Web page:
At first glance, a year in which farmers experienced growing income and declining bankruptcies would seem to be cause for celebration.
Local farmers, however, caution that their reality is a bit more precarious. And while they are heartened by a possible return to normalcy, they remain acutely aware that multiple years of recent financial struggles leave little room for error in 2021.
A recent report from the U.S. Department of Agriculture projected that farmers would end 2020 with a higher profit than the previous year. Net farm income reached nearly $120 billion last year, which is 43% higher than the 2019 tally and the largest level since 2013.
Meanwhile, the number of family farm bankruptcy filings declined from 567 in 2019 to 523 last year.
Both trends, however, were heavily influenced by $46.5 billion in government support for agriculture, a safety net that made it more likely farmers could turn a profit and less likely they would lose their property. Much of the funding was tied to programs launched due to the COVID-19 pandemic.
The $46.5 billion represents the largest direct-to-farm payment ever and made up nearly 40% of farmers’ income in 2020.
Projected farm receipts from product sales –- a figure excluding government aid — showed that U.S. farmers sold about $3 billion less than the previous year.
Dubuque County Farm Bureau President Craig Recker said a similar bailout in 2021 is highly unlikely.
“I don’t foresee federal payments coming like they did in 2020,” he said. “Last year was an election year, and they wanted to keep their voters happy. There isn’t another election for two years, so I think they are going to be more careful with where that money is designated.”
Recker emphasized that all farmers would prefer to rely on “good markets” to make their living, rather than depending on the government to bail them out.
However, the past few years have hammered home how volatile those markets can be.
“We’ve had three years in a row when none of the commodities are profitable,” Recker said. “They are just markets where you try to get by.”
Even in lean years, however, farmers need capital to maintain facilities and equipment. Recker said this dynamic is pushing many in the agriculture industry into debt.
“I am sure there are a lot of guys who are leveraged pretty good right now,” Recker said.
Long before COVID-19 arrived in the U.S., there were multiple factors driving down various commodity prices, including a protracted trade dispute between the U.S. and China that limited the end markets available to crop producers.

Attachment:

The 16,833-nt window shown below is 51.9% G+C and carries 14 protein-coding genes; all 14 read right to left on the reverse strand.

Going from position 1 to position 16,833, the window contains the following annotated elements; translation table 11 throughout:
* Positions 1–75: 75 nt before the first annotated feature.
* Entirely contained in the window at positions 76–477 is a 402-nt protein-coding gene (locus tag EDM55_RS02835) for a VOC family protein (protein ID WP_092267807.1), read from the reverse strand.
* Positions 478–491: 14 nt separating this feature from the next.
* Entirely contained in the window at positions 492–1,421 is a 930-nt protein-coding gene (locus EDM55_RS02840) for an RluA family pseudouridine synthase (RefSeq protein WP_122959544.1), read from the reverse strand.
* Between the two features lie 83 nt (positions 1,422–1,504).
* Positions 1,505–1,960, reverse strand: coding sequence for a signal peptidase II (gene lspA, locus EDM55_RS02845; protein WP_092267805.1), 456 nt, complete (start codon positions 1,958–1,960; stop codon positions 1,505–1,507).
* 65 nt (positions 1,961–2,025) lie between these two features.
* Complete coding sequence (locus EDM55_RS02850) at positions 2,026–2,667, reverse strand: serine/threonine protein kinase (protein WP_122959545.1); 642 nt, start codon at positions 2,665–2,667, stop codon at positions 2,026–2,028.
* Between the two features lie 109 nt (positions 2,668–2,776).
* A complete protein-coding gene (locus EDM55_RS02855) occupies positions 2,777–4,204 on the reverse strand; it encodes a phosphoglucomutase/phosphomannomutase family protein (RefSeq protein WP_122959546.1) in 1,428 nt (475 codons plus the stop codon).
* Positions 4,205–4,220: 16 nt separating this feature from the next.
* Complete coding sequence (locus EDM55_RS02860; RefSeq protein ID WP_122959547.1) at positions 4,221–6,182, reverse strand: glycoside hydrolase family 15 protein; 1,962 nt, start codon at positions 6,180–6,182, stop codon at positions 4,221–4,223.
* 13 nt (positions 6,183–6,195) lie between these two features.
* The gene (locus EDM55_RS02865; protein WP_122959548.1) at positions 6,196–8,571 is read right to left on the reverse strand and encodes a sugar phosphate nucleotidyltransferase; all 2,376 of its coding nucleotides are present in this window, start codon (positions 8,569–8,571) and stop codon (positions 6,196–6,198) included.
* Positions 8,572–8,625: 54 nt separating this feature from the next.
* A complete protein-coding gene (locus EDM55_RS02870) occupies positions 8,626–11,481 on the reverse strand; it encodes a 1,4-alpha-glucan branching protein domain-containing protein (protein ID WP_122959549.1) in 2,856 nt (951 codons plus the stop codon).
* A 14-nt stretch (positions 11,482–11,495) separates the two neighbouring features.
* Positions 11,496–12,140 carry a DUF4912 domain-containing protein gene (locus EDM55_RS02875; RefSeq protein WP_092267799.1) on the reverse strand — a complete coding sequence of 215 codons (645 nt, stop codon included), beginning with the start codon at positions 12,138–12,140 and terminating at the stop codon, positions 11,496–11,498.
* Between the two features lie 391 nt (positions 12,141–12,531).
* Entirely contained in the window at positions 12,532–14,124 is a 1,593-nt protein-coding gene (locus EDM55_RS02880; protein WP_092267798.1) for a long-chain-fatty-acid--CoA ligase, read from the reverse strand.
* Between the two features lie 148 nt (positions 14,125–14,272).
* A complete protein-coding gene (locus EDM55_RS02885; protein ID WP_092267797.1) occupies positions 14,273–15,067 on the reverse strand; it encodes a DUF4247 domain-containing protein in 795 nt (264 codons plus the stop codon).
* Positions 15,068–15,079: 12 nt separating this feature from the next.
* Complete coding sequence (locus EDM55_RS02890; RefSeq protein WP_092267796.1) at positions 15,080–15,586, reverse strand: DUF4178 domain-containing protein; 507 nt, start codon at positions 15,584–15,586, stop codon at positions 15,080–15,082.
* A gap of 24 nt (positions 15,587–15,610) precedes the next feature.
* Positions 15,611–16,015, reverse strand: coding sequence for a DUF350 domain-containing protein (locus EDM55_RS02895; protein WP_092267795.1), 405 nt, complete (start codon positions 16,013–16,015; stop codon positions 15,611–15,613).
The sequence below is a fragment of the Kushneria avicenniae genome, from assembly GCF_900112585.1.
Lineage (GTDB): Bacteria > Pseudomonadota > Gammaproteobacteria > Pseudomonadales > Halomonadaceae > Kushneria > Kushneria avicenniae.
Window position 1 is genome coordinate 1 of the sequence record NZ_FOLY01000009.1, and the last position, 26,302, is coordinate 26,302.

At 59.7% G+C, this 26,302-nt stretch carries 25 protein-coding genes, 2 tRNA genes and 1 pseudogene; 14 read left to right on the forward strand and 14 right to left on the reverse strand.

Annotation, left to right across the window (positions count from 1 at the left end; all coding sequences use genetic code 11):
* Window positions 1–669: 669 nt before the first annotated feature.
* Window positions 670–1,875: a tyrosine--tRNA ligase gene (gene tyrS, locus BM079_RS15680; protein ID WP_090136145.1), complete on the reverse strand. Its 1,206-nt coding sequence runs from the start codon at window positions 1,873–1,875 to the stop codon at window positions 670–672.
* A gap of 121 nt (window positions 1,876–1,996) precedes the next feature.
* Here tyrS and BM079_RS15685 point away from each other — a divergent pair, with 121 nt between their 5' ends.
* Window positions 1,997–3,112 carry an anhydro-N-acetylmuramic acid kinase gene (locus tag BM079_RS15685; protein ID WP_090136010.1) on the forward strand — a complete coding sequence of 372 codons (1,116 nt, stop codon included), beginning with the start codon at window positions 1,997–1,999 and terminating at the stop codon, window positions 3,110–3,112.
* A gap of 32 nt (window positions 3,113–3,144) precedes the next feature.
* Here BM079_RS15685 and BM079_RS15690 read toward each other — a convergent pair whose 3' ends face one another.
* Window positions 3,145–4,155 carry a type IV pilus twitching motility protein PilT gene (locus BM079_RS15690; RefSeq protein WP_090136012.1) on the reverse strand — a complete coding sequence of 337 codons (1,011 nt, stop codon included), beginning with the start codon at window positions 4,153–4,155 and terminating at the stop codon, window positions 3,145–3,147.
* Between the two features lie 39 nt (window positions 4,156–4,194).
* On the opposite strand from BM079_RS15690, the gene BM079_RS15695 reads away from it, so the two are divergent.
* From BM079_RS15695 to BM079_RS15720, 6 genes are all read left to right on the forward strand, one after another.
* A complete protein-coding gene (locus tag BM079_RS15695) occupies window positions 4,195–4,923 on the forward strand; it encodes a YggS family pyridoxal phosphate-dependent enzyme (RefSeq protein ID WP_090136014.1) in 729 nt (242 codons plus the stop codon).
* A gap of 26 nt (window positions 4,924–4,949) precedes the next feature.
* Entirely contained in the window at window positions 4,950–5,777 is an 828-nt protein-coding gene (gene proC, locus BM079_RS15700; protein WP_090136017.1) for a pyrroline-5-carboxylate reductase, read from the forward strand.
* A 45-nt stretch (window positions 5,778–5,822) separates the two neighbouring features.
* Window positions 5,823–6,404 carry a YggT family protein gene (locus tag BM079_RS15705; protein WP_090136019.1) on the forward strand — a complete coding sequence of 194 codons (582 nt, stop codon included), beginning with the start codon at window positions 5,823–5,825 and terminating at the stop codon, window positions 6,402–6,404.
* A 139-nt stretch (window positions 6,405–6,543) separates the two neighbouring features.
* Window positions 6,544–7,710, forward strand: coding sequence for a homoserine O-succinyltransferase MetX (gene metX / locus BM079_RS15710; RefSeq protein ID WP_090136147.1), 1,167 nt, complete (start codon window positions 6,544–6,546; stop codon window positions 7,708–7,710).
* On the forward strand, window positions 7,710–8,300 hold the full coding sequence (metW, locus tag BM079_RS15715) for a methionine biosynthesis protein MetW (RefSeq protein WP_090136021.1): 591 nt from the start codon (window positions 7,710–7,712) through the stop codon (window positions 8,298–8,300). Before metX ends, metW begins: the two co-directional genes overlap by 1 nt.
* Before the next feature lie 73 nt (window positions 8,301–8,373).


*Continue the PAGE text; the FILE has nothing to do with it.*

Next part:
The pandemic complicated things further.
Dubuque County farmer Wayne Kramer recalls that 2020 actually got off to a promising start before the virus wreaked havoc.
“January looked great, and then COVID hit,” he recalls. “The milk companies that sold to schools no longer had a place to sell it. Then, workers at the processing facilities started getting COVID, and suddenly, your cattle farmers and hog farmers had nowhere to go with them.”
When he takes inventory of the current market, Kramer sees reason for both optimism and skepticism.
Grain prices recently improved, thanks to renewed interest from China and lingering supply issues tied to last year’s derecho. Kramer noted that beef prices also are trending nicely.
But the unpredictable nature of the current markets can make it hard for one to feel confident, Kramer said. He noted that an uptick in input costs —including items such as fertilizer and fuel — can quickly eat away at narrow profits.
Many farmers are finding themselves in that very situation, he said.
“A lot of them are running into the red,” Kramer said. “That is why a lot of them needed that (government) help. Otherwise, they would be headed toward bankruptcy.”
Even so, the agriculture community is finding reasons for optimism in a new year.
Recker said the current status of commodity prices gives him hope that 2021 “can carry itself without any government payments.”
Meanwhile, progress on COVID-19 vaccinations has sparked optimism about a return to normalcy.
“This virus has cost farmers a lot of money, and we’ve got to get that under control,” he said. “We need to get people out there driving, putting fuel in the car; we need to get restaurants open, and that will bring back the markets where farmers can sell their products.”